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When we began this week with Second Life, I immediately thought of Jean Baudrillard, a French philosopher and technology theorist who had some challenging claims about virtual reality. I’d never had the chance to read much about him, except I knew that he might have largely influenced THE MATRIX SERIES. So what more interest does one need?

The article I read turned out to be extremely relevant to this week’s topic and my own essay: Andrew Koch’s “Cyber Citizen or Cyborg Citizen: Baudrillard, Political Agency, and the Commons in Virtual Politics.” Okay, that’s a mouthful. Overall, Koch follows the thinking of Baudrillard (who was influenced/read McLuhan) and states that the internet, despite its utopian promises for political liberation and democratic participation, actually reinforces “social isolation,” “political fragmentation,” and distracts people from the “real” impetus of social change, i.e. economic and social frustration.

His main argument is that virtual reality does not provide an adequate substitue of political space—a space that democracy demands. Instead, the internet gives us an overload of information and data bits which “reinforces the structure of passive political agents through one-way communication.” This seems quite debatable. Does the internet truly give us 1-way communication? Koch continues that it is simply a user, who is often a corporate/profit-minded individual, uploading data (through a limiting ‘enframement’ system, i.e. binary, that limits the method of communication) for a viewer who cannot geniunely interact and explore it. At its worst, it allows for “governments to disseminate copious information to rationalize all policies.”

Following McLuhan (or so the author claims…), Baudrillard believed that the medium changed the subjectivity of the user. The critics of virtual reality claim that it “diminishes the value of human subjectivity itself…meaning is lost within the networks of communication.” Like Levinson has stated innumerable times—the value of the internet is always directly related to the change it causes in the real world. Yet, so Baudrillard claims, the internet and virtual reality replace “deliberation with immediacy” (see Zizek), and immerses/distracts the individual in a “fabricated world of simulation” which instead “makes the ‘real’ conform to the simulation.’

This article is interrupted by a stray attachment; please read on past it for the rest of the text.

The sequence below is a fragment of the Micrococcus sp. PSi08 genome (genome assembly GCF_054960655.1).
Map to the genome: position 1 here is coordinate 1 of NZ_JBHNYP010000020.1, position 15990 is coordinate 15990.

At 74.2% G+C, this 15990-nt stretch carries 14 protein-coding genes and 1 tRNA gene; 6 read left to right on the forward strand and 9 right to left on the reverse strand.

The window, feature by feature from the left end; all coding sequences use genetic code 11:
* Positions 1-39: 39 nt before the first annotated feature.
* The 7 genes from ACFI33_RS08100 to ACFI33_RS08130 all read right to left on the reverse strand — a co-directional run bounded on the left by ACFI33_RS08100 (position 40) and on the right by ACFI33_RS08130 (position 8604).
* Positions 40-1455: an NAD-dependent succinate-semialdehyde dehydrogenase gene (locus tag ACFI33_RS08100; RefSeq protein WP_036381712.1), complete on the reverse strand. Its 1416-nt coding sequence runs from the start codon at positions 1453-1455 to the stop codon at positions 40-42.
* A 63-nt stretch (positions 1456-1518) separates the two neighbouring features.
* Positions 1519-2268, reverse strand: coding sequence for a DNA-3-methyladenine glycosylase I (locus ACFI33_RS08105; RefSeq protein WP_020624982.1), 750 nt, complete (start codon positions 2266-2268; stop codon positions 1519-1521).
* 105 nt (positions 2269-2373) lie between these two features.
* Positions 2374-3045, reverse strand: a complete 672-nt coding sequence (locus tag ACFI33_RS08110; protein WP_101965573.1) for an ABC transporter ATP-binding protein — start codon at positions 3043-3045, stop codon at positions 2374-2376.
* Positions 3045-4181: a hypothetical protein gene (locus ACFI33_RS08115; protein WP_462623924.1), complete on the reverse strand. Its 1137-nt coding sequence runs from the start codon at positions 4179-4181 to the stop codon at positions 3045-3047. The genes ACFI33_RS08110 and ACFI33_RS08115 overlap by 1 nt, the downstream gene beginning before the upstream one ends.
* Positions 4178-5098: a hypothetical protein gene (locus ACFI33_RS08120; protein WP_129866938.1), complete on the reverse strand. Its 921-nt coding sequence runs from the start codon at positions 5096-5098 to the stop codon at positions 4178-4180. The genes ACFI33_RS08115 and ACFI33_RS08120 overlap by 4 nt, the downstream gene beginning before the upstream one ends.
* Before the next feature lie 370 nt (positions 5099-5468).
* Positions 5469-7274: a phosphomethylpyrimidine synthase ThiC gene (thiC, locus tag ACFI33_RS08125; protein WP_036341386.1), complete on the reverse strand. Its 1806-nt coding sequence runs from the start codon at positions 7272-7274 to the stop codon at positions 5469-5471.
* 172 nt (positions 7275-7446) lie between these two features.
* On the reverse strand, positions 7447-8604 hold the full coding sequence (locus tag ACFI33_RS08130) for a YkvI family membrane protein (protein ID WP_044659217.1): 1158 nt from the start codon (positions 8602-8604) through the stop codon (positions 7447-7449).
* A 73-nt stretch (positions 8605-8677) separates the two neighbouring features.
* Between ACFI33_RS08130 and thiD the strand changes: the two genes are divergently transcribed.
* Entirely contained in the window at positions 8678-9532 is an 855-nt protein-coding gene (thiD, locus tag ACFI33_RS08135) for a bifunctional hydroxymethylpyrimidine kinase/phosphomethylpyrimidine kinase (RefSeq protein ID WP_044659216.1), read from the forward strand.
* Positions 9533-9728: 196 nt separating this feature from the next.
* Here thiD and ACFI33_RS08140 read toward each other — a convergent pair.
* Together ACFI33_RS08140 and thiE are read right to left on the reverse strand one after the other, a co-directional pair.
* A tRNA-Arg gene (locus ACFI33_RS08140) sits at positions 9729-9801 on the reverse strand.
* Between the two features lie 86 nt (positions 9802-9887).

I’ve raised this question a few times: can the internet’s utopia of free participation and congregation translate into reality? The article we read a few weeks ago told the story of thousands of fans meeting in a cramped space and resulting in a riot. Does the internet, besides its “orgy of superfluous information,” give us the illusion of transcending space and time? Like Peter Sloterdijk also claims, we reproduce our subjectivity based on the relationship with another medium—for him, even books act as simulated experiences with real faces.

Lastly, Koch claims that the Internet “deideologizes” (funny word) us. It gives us an “opinion poll” instead of geniune, human-to-human interaction. Thus, we get bombarded with “‘objective data,’ probability theory, rational choice ontology, and an expansion of consumerism as the singular path of humanity, and to think otherwise is ‘irrational.'” The “symbolic dimension of language is lost,” and we are left passive recepticles of biased data, politically fragmented, and objectified as binary code.

Geeeeeze, that’s some heavy and negative stuff. I honestly don’t buy it all at this point. I agree that the internet can’t fully replace interfacial, or real, interactions (at least not until we are fully “plugged into” the system like the Matrix haha), but this article seems to assume that humans are likely to all interact and compartmentalize the internet in the same way. And, again, what about trolls? Can there be a value in internet activity which undermines the generally held attitude towards social media? Can trolls serve as a paradigm for the relativity/subjectivity that is irreducicble in any internet/social media analysis? Maybe I’ll find out… haha

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